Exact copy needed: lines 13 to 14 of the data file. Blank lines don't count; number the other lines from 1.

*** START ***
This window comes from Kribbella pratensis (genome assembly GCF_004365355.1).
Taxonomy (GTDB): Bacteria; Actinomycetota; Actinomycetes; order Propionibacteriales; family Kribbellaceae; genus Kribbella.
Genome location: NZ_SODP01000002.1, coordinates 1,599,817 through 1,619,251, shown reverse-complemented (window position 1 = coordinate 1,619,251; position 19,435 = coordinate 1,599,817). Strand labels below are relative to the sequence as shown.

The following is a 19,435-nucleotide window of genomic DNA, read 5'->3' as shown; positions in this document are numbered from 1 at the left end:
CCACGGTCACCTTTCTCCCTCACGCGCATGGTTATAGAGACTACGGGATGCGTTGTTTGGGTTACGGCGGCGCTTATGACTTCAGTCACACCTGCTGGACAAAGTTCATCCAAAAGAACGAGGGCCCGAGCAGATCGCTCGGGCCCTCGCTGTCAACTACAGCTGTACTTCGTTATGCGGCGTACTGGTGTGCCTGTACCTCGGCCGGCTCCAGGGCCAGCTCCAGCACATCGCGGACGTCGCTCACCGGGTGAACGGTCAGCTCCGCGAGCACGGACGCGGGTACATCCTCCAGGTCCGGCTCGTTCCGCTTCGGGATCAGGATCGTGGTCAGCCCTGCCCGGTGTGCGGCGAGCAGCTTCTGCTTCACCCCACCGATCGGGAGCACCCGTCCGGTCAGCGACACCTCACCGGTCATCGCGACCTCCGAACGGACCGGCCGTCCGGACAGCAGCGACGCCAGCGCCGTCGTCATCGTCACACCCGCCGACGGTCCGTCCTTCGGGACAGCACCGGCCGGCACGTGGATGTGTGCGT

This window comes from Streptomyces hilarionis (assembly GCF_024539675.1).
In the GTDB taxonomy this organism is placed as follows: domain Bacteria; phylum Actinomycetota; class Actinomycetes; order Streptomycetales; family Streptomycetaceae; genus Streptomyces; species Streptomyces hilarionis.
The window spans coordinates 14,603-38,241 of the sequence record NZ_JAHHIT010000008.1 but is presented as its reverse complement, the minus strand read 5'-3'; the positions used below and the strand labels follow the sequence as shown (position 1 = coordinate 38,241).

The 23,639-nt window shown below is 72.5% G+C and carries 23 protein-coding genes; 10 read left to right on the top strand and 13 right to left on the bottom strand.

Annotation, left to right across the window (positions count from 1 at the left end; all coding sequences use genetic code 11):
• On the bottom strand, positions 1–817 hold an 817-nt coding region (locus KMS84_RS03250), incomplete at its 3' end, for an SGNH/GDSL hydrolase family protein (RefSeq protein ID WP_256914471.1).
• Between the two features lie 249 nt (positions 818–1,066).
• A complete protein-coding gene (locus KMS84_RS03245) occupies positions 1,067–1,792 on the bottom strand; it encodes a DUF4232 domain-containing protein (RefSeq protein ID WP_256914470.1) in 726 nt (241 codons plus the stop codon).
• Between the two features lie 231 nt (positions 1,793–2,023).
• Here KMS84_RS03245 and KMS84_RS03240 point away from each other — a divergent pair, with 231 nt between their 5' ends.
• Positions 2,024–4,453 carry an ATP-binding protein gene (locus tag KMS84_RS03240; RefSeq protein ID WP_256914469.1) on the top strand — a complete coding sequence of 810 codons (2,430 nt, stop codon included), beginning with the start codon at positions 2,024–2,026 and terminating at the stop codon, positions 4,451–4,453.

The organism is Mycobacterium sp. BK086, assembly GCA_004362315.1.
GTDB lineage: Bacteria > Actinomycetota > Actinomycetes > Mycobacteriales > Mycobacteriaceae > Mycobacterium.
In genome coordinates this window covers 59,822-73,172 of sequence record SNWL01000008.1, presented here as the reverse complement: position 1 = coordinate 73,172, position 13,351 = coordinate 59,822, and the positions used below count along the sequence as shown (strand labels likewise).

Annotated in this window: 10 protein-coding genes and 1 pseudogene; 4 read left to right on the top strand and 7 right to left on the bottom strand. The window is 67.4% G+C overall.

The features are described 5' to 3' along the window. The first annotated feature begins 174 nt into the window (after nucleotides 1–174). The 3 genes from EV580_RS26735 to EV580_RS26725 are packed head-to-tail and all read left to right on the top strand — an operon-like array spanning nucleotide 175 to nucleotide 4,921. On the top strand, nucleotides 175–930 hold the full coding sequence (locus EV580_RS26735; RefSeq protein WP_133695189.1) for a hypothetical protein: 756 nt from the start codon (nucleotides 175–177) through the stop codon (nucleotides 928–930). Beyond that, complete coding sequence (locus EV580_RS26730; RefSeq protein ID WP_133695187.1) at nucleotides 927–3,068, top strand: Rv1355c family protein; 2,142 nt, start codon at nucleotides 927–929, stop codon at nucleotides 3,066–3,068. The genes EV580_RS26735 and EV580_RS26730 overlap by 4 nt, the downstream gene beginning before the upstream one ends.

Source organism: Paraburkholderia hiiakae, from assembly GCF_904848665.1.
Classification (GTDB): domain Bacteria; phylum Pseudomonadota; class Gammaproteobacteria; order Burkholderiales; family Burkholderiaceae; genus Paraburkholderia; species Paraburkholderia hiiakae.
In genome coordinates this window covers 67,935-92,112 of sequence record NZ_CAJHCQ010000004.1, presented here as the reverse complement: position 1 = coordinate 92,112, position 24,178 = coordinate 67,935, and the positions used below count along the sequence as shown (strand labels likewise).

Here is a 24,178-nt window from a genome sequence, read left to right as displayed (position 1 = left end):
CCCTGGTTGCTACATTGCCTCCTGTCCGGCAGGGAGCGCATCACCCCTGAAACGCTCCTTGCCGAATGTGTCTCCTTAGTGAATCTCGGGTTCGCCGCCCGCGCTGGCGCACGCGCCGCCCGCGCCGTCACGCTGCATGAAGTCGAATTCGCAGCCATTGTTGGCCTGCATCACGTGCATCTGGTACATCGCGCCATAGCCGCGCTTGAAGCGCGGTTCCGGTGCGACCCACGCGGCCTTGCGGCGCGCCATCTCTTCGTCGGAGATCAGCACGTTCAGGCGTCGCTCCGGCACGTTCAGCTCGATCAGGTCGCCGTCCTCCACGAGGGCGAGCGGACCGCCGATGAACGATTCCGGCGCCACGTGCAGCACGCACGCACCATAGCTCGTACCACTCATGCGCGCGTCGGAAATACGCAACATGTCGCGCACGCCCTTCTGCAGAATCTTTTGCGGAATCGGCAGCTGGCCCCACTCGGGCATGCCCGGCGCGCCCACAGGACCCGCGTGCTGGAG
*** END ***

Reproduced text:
• A complete protein-coding gene (locus KMS84_RS03245) occupies positions 1,067–1,792 on the bottom strand; it encodes a DUF4232 domain-containing protein (RefSeq protein ID WP_256914470.1) in 726 nt (241 codons plus the stop codon).
• Between the two features lie 231 nt (positions 1,793–2,023).